But EPI was right on the money about the business share of the package: “It is scandalous, however, to throw about $50 billion at businesses for investments that have already been made. It is common sense and established economics that businesses invest and hire when they have customers—not when they get tax subsidies for equipment to make things they can’t sell.”

The piddly individual rebates will largely be eaten up by price rises for day to day necessities. It’s not just fuel prices that are skyrocketing. An article in today’s St Louis Post-Dispatch notes that the price of a gallon of whole milk, which stood at 2.57 last year, is now 3.95. Grain prices skewed by ethanol production have produced similar hikes in the cost of meat, and even bread.

The pumping of more cash availability into the economy by the Fed action will–to the extent it does anything--encourage inflation and expand already overextended credit.

These twin threats–massive uncollectible debt and Seventies-style stagflation--are like a mostly submerged iceberg about to strike the flagship of the global capital fleet below the water line. Like on the Titanic the Captain’s first response is to order the ship’s orchestra to play soothing music.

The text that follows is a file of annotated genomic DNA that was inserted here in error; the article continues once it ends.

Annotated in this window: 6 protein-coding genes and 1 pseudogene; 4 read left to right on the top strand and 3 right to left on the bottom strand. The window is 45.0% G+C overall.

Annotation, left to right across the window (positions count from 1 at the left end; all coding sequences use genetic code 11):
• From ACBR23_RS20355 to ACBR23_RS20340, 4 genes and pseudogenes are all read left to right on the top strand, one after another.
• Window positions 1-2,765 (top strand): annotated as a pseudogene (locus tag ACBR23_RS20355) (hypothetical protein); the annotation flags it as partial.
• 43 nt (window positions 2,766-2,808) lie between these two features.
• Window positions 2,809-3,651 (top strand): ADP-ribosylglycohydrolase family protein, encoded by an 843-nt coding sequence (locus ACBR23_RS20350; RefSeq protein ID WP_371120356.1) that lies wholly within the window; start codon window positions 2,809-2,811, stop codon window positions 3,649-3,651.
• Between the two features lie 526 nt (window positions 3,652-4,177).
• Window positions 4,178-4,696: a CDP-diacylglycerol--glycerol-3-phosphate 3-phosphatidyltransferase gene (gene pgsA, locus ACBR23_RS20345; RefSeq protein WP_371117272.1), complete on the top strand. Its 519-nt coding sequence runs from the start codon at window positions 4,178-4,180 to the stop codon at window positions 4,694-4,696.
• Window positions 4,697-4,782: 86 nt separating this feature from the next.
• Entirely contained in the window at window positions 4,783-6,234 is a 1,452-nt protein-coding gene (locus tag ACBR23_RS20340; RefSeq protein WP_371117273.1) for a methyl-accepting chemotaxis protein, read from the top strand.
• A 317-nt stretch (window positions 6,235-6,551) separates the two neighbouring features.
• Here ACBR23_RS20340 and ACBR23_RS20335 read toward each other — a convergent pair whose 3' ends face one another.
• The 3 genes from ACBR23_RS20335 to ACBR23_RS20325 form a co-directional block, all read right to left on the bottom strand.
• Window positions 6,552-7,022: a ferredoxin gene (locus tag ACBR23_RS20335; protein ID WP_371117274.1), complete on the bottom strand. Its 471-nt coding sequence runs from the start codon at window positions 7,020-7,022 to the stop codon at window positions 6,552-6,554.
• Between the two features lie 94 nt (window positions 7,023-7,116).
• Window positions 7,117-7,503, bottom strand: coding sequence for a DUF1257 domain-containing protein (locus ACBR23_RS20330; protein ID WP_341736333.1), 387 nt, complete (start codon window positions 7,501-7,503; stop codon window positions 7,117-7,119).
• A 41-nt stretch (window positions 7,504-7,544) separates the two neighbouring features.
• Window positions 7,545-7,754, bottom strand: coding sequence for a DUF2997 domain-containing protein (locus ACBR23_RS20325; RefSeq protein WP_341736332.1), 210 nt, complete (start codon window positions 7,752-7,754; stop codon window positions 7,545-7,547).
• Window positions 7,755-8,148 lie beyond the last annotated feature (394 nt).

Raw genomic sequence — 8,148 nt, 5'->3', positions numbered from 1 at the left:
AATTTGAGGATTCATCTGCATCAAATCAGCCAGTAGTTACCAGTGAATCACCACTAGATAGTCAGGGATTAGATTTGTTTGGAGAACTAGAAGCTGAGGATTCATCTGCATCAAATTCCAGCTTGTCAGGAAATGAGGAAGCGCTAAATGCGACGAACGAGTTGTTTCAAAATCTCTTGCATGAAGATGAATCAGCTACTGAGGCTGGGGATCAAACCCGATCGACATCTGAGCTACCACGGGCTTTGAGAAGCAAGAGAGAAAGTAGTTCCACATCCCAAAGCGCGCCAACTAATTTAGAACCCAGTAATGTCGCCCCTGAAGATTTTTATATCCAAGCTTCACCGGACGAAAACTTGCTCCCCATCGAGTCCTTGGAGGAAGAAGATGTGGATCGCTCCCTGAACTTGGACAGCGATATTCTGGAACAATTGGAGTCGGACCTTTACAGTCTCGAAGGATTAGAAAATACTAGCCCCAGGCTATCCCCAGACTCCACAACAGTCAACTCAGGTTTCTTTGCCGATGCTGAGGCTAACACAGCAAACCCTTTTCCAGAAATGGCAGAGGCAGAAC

We favor rescue measures for passengers and crew. But we should also start planning to build a new ship--as well as replacing the captain.

Bad Chemistry In Jersey
Mitsubishi Chemical Holding Company is a Japanese based global outfit whose slogan is “Good Chemistry For Tomorrow.” Mitsubishi has pledged to respect the right to collective bargaining in a UN global compact they signed on to with great publicity. But their operation under the name Hishi Plastics in New Jersey tells a different tale.

Five years ago, by a ninety percent margin, Hishi workers voted to be represented by UE. Company lawyers then used every trick in the Taft-Hartley book to delay certification of the union’s landslide victory for four years. Since the Bush NLRB eventually certified a year ago the company has stonewalled negotiations for a first contract, hoping that demoralized workers will abandon their union.

These UE workers are appealing for help in bringing public pressure on Mitsubishi to honor their commitment to accept collective bargaining. You can find out more–and how you can help–by clicking here.

A Healthy Labor Response
An impressive coalition of big unions has come together to oppose the Schwarzenegger-Nunez bipartisan “universal” healthcare scam in California, where all would be required to have health insurance. Included are the Teamsters, United Food and Commercial Workers, Communication Workers of America, California School Employees Association, International Longshore and Warehouse Union, Office and Professional Employees, and, of course, California Nurses Association/National Nurses Organizing Committee. They have also involved other allies such as League of Women Voters, and the Gray Panthers.